TORONTO - When the Minnesota Wild paid tribute to Derek Boogaard following the NHL enforcers death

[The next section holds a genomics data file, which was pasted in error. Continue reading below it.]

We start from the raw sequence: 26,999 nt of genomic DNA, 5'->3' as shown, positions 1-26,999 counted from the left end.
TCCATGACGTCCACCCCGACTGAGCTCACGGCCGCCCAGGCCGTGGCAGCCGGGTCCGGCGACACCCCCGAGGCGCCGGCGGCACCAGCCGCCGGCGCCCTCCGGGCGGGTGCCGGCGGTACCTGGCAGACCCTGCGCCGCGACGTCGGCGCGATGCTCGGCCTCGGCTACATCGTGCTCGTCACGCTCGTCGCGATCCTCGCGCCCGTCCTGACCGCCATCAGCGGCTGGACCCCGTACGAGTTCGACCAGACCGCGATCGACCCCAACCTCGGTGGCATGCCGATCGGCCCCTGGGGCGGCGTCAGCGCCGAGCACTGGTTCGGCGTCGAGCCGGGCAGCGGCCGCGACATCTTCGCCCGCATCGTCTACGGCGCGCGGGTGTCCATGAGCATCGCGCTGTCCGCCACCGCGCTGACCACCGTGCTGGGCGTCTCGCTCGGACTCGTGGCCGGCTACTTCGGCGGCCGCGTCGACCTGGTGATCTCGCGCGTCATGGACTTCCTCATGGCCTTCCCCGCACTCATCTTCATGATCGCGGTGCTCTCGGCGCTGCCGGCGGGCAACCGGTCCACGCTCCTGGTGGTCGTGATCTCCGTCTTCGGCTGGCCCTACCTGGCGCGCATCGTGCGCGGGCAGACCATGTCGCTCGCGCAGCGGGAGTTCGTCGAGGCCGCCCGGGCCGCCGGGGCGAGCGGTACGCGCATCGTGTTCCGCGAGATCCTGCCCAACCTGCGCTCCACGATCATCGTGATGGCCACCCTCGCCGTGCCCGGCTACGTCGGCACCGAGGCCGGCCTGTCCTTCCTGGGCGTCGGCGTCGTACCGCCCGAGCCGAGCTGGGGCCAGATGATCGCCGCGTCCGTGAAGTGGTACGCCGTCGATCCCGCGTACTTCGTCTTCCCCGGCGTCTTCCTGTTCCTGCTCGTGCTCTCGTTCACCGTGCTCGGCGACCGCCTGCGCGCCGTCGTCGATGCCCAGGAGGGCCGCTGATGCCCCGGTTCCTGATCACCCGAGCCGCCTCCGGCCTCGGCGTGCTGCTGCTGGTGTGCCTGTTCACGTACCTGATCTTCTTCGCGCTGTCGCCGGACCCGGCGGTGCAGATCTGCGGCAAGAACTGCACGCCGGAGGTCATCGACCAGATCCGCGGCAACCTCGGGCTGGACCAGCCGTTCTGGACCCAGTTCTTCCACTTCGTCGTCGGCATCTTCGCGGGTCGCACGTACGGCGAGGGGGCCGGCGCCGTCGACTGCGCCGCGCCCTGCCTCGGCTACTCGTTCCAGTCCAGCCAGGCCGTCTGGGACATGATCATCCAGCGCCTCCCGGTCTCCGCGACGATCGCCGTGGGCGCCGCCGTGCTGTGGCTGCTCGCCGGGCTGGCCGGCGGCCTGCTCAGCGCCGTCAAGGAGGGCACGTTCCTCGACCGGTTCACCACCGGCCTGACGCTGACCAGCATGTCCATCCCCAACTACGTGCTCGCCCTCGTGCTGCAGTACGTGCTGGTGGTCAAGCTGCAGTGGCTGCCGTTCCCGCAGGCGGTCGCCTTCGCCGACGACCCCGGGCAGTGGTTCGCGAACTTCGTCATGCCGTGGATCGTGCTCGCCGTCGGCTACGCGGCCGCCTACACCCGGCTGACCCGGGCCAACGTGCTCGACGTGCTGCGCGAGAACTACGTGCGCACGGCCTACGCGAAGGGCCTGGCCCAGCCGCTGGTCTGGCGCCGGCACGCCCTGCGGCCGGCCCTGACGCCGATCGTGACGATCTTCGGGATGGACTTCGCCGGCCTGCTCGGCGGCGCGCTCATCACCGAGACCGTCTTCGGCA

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TORONTO - When the Minnesota Wild paid tribute to Derek Boogaard following the NHL enforcers death, the four-minute 45-second video showed the six-foot-seven 265-pounder making hits, smiling with fans and doing charity work. Koen Casteels Jersey .It included each of his three NHL goals. But it did not show a single punch.That really struck me, said author John Branch. It was as if we are not going to be honest with ourselves about why he was there. And why he was popular.Branch, who documents Boogaards troubled life in a new book, notes that Boogaard fought at least 61 times over an NHL career that spanned 277 regular-season games and produced three goals, 13 assists and 589 penalty minutes. Boogaard fought more than 100 times, starting at 16, before he reached the NHL. And he never scored more than twice in a season.Boy on Ice: The Life and Death of Derek Boogaard tells the sad story of a larger-than-life man-child who struggled to fit in on and off the ice. Initially a hockey liability, Boogaard found a role in protecting his teammates.At first, it was spontaneous. During a bantam game in Melfort, Sask., he sent opposing players scattering for safety when he rushed their bench after a brawl broke out. Regina Pats scouts in attendance were so impressed that they immediately put in a claim for his junior rights and came up with a nickname: The Boogeyman. Later, the behaviour was expected of him as he rose through the junior and pro ranks.It didnt take long for the message to get through. In his second camp with the Regina Pats, the 17-year-old Boogaard fought 12 times in the first four scrimmages.As a member of the Minnesota Wild, Boogaard was beloved. But his game came with a mental and physical cost.At 25, Boogaard was beginning his third NHL season and was starting his side down a slippery slope.Within a year, Derek would have teeth knocked out and be prescribed vast amounts of painkillers by team doctors, Branch, a Pulitzer Prize-winning sports reporter for the New York Times, writes in the book. In another year, he would be in substance abuse rehabilitation. In another year, he would be in New York, rich and miserable and alone. And in another year, he would be dead.Boogaard died May 13, 2011, of an accidental overdose, a lethal mix of alcohol and prescription painkillers. He was 28.Subsequent study of his brain showed he had chronic traumatic encephalopathy or CTE. Boogaard was classified as Stage 2 of the four stages of the disease a€” more severe than Dr. Ann McKee, a Boston University professor of neurology and pathology, had seen before in a person that young.Boogaards death, coupled with the suicides of Rick Rypien and Wade Belak just months later, focused a spotlight on hockey tough guys and their cost of doing business.Boogaard played five seasons for the Minnesota Wild before signing a four-year, US$6.5-million deal with the Rangers. He would only play 22 games for the Rangers, in the 2010-11 season as he fell victim to his demons.Hockey had started as a place of refuge for Boogaard. But it didnt end up that way.It was a rare place for Derek where he felt like he fit in, Branch said in an interview. And certainly when he made the NHL and became the Boogeyman and became well-known, I think he was very, very proud of fitting in and being somebody who was looked up to as a protector of his teammates. That was a big deal for him.Now as I wrote in the book, I dont think he loved what he did. But I certainly know that he loved what it got him.Branch, who never met Boogaard, wrote a three-part series on the tough guy for the Times that ran in December 2011. It was titled Punched Out: The Life and Death of a Hockey Enforcer.Part of the initial interest was that the Boogaard family had donated Dereks brain to scientists at Boston University and the Times had led the way in coverage of brain injuries in sports. Branchs then-sports editor Joe Sexton suggested that in tracking the scientific examination of Boogaards brain, it might also be interesting to delve into that world of enforcers.Maybe theres a bigger story there, Branch recalled his editor saying.Initially Branch did not know how the Boogaard family might react.I told them from the get-go, Im not sure what its going to uncover, Im not sure if there are things that are going to be make your son look bad, ridiculous, heroic, whatever. I cant promise where its all going to go.The family proved to be helpful and supportive although Branch says: Whether they like the book, I dont know.Dereks father Len provided Branch with a riveting road map of medical, banking, phone and other records available only to next of kin.He was a police officer, a Canadian Mountie, said Branch. And I think after Derek died, he saw a lot of his role as investigating how his son died. And so he did a ton of great investigative work that a reporter probably couldnt do, (like) access to a lot of records. And he handed those things over.The family is pursuing a wrongful death lawsuit against the NHL, which explains the leagues resistance to co-operate on the book.NHL commissioner Gary Bettman did speak to Branch before the newspaper series ran. Deputy commissioner Bill Daly was also interviewed in 2011.The Minnesota Wild, while initially helpful, and New York Rangers were also not very co-operative.Readers of the book will wonder about the substance abuse programs Boogaard was in. Nothing much seemed to happen as he spiralled out of control, although Boogaard appeared to take advantage of holes in the system.Branch calls it one of more head-shaking parts of Boogaards story, noting gaps of communication between counsellors and Boogaard.Derek never really paid a price, even when he was failing drug tests, he said.During his second stint in rehab, Boogaard was granted two long extended recesses to leave rehab. It was the first night of the second recess a€” ostensibly to attend his sisters college graduation a€” that he overdosed.Im not sure Derek was the most willing participant, Branch said of rehab. But certainly I think there are some holes and some flaws in the substance abuse program and in their oversight of doctors.No doubt people tried. The book says Boogaard and an NHL substance abuse counsellor exchanged seven texts the night before he died.The books trail of prescriptions and pills is chilling. Branch, who was unable to speak to team doctors, says matching medical records with games shows a lot of Boogaards locker-room injections and pills came the day before or day of fights.There is certainly a pattern of propping him up, getting him ready for the next big fight. You see that pattern in the drug use.Boogaard realized, according to Branch, that there was little communication between doctors, so he would get a prescription from one doctor and then go to another for more pills.During his fourth NHL season in Minnesota, Boogaard had at least 25 prescriptions for oxycodone and hydrocodone, a total of 622 pills from 10 doctors a€” eight Wild doctors, an oral surgeon in Minneapolis and a doctor from another team. I think one of the more interesting parts is even once he had reached the Rangers, he was still getting pills from Wild doctors, Branch said.The book is more than the sad decline of a hockey enforcer. Branch documents Boogaards life from an early age, helping pull back the curtain with 16 pages of handwritten notes Boogaard made about his childhood.Branch calls the misspelled notes vital to both the newspaper series and the book.They certainly give Derek a voice that he wouldnt have had otherwise.Im proud of the fact that this is a book really about his entire life and not just about his hockey career. I think it makes it a little bit more of a human story, he added.Branch, who covered hockey some 10 to 12 years go while working in Colorado, watched a lot of hockey fights in researching the book.He says he used to think of them as a silly sideshow. That has changed.Now when I watch them. I just think its a little bit sad and a little bit ridiculous that they are allowing people to fight.The NHL will tell you that they are very concerned about injuries and head injuries and concussions for their players. And its hard to balance that with the sight of two men fighting, bare knuckles, sometimes the helmets come off, fans cheering, officials standing by watching, teammates watching. And one man trying to knock out the other one.Now that we know more about brain injuries, it could be a tough spectacle for me to watch these days. The 47-year-old Branch, who is now based in California, also worries about how society views its athletes. It saddens and frustrates me that hockey and I think a lot of other professional sports see these athletes as replaceable parts. And theyll do what they can to keep them on the ice or on the field. And once theyre of little use to them, they are disposed of.I think Derek was seen as somebody who could help the team and when he was no longer helping the team, it was We need to move on and thanks for your time, and theres the door.I really think theres something to be said about the way we treat our athletes and not just the way teams treat their athletes, its the way fans view their athletes and the media view the athletes. We are very quick to prop them but were very slow to help them in their times of need.a€” Boy on Ice: The Life and Death of Derek Boogaard, By John Branch, HarperCollins, 327 pages.---Follow @NeilMDavidson on Twitter Belgium Jerseys .Johnny there, who knew he had that speed? teammate Tommy Wingels said.Scott and Matt Irwin were unlikely goal-scorers Tuesday night as the previously stingy San Jose Sharks finally sprung a leak or two, blowing a pair of three-goal leads before coming away with a 6-5 shootout victory over the Washington Capitals. Vincent Kompany Belgium Jersey . His chance at winning a Stanley Cup in Philadelphia is over. Same with Jeff Carter. And Brian Boucher. Throw in Ville Leino and Dan Carcillo. http://www.soccerbelgiumfansshop.com/Adnan-Januzaj-UEFA-European-Belgium-Jersey/ . “Im not sure well get Melky Cabrera at all,” said Gibbons. The 29-year-old left fielder struggled all season with knee and hamstring problems. Cabrera was first on the disabled list from June 27-July 20 with tendinitis in his left knee.The rules of the game of football are subjective. Make that, almost always subjective. Saturday at Carrow Road, the spirit of fair play trumped the rulebook, costing Norwich City three points. Fer play was denied, with Fair Play ruling the day. The least appealing match of the weekend on paper turned out to be the fixture with the darkest cloud hanging over. Norwich City and Cardiff City went 90 minutes without a goal. Cue the controversy. In stoppage time with a 0-0 score-line, Cardiff played the ball out of bounds for an injured Norwich player down on the field: a signal of true sportsmanship allowing the injured player to receive treatment. Its customary for the gesture to be extended in return, with the ball being played back to the opposition. When one team concedes possession to allow for an injured player to be seen, the favour need be repaid immediately. Or so convention says. Norwich City didnt oblige. Cardiff goalkeeper David Marshall showed for the ball on the throw, completely out of goal and out of position. Ricky van Wolfswinkel decided instead to throw the ball to his Norwich teammate, Leroy Fer. With little hesitation, Fer passed the ball into the wide-open net. 1-0, Norwich City. Or so it should have been. Chaos ensued with Cardiff players confronting Fer, the teams pushing back and forth and confusion, en masse. Fer broke a cardinal rule. He didnt repay the gesture. Cardiff City players had every right to be incensed. But Fer did not break a rule of the game. With the scoreboard showing 1-0 and hostility raging, referee Mike Jones took matters in his own hands, calling back the goal and ordering the throw to be re-taken. The reason for the goal being disallowed, as described by Fer? Jones told the midfielder he didnt blow his whistle. But a referee doesnt have to blow his whistle to restart play. Jones clearly signaled for play to carry on so wherever the ball is thrown, the play is live and teams are free to carry on with proceedings. Fer was in his every right to do with the ball as he pleased. The laws of the game were not broken. Yet Jones, overseeing the proceedings made a moral decision, standing up for the unwritten rules of the game. Cardiff City manager Malky Mackay called Jones decision to disallow the goal, "common sense for football". Norwich manager Chris Houghton agrees, hitting out at his own player and backing the match official. Fer doesnt see things the same way. "Would I do it again? If it was a zero-zero game then yes, because I just want to win." Norwich City currently sits in the relegation zone. They need all the points they can get. If the Canaries are in a similar situation on the final match day of the season, you dont think the players would bypass an unwritten rule to fight for their Premier League lives? Of course they would. Yet, on this day in October, a referee made a moral decision and not a judgment based on the rules of the game. And these dropped points based on this disallowed goal could come back and haunt them. Showing a lack of sportsmanship, but not breaking a rule, cannot be deemed worthy of taking back a goal. We see a lack of sportsmanship on a weekly basis with players diving, trying to earn penalties, all in the name of winning the game. Referees cannot be relied upon to use common sense in every call thats made on the field. Handballs in the box, challenges as a last man back, a player taken down in the box – many of these calls are deemed black-and-white, despite being harsh. The laws of the game dictate the call being made. But if Saturday at Carrow Road is the precedent, the referee seemingly has much greater level of interpretation as moral arbiter of the contest. We have seen it done before when a player/team SHOULD give back possession of the ball in the name of sportsmanship. But in times of desperation, where wins and losses matter, the code has been ignored. We saw a similar goal count in Capital One Cup play earlier this season, with Yeovil not giving the ball back after Birmingham City goalkeeper Colin Doyle played the ball out of bounds for one of his injured defenders. The match official allowed the goal to stand, despite protestations and the poor form. Weve seen similar in top competitions, like the Champions League and World Cup, when teams put sportsmanship to the side in favour of their own fortunes. There is no arguing, common sense dictates van Wolfswinkel and Fer shhould have played the ball straight back to Marshall or another Cardiff player. Kevin De Bruyne Jersey. But the point is once the play happened, the goal should have never been called back. Fer may have acted like a jerk. His actions dont reflect well on he or the club. But the goal should have counted. It is a not referees job to manage fair play in this context. His or her job is to call the rules of the game. Its up to the players to play how they see best reflect on themselves and their club. Common sense didnt win out at Carrow Road. Wrong decisions did. Fer made the first wrong decision. Jones followed that up with a wrong decision of his own. Two wrongs dont make a right. Other Musings - The unreliability of Manchester City goalkeeper Joe Hart has already been discussed at length in this space. Was his gaffe at Stamford Bridge the last straw? Late in a 1-1 game against Chelsea, Hart inexplicably charged out of his goal for a long-ball defender Matija Nastasic was in control of. With Fernando Torres closing in, Nastasic made the right decision to head back to his goalkeeper. Never mind the poor communication, Hart came charging out of his box like a madman, leaving his defender on the lurch, gifting Torres the match winner. Hart was out of his box and out of position even before Nastastic touched the ball. All the City goalkeeper had to do was keep his composure and stay in a balanced, reactive position inside his own box, something he failed to do at Villa Park as well. The sheer disappointment and negative body language of the City players and manager after the calamitous goal tells the story. They have lost faith in their goalkeeper. Being a top goalkeeper is more than just being a shot stopper. Hart is that. A communicator, thinker and leader from the back, he is not. Now were left with pundits proclaiming a resurrection of the goal scorer Torres. Only if scoring every goal were as easy. Costel Pantilimon was handed the start in the Capital One Cup Wednesday. He should get a look as the short-term number one until reinforcements can be found in January. Manuel Pellegrini needs reliability at the back. Someone who does not make massive mistakes is all thats required at present time for a team good enough to win the title. - Pellegrini snubbed Jose Mourinhos handshake after the 2-1 loss, heading down the tunnel without acknowledging his counterpart. Mourinho made a fool of himself, jumping into the crowd to celebrate after being gifted the winning goal. You would have thought Torres goal would be a wonder-strike by the way Mourinho reacted. The celebration was a slap in the face to Pellegrini. Such an egregious goal and mockery of a celebration shouldnt sit well with anyone. Earn the goal, then fine, celebrate as you will. But the shocking way the goal went down, Mourinho should feel fortunate to go in the lead. Mourinho should be embarrassed by his reaction. Need more reason why Mourinho didnt get his dream job as manager of Manchester United? - SAS is on fire. Daniel Sturridge and Luis Suarez have scored 14 of Liverpools 17 Premier League goals. Enjoy it while it lasts. The unpredictable Suarez is perpetually unsettled and could be tempted to move away from Anfield at any time. Suarez summer of discontent and posturing has been forgotten for the time being. Let the good times roll. How long does that last? It is of concern for Liverpool where they will find goals if injury or suspension hits the tandem. For the meantime, they deserve all the accolades they are receiving. The goals have been special and the play has been top quality. - Time for a formation change at Old Trafford? David Moyes team has started to show some of the bite accustomed to Manchester United. Yet the team hasnt yet hit top gear. The players available for selection seem to dictate United play a more narrow formation. The wing play has been poor, and with Moyes not yet trusting Wilfried Zaha, perhaps hes best off relying on wing production from Patrice Evra and Rafael from the back rather than the attacking wing positions. A 4-2-3-1 makes more sense, with Wayne Rooney, Shinji Kagawa, and Adnan Januzaj taking up the attacking midfield positions. Kagawa is wasted playing outside left, with a preference to come in field. And Januzaj was the top player midweek in the Capital One Cup, playing in the middle of the park with freedom to roam and create. @WheelerTSNgareth.wheeler@bellmedia.ca Wholesale NFL Womens Jerseys China NFL Jerseys Cheap NFL Jerseys Authentic Cheap Jerseys Wholesale Cheap NFL Jerseys Authentic Jerseys NFL China NFL Jerseys Outlet ' ' '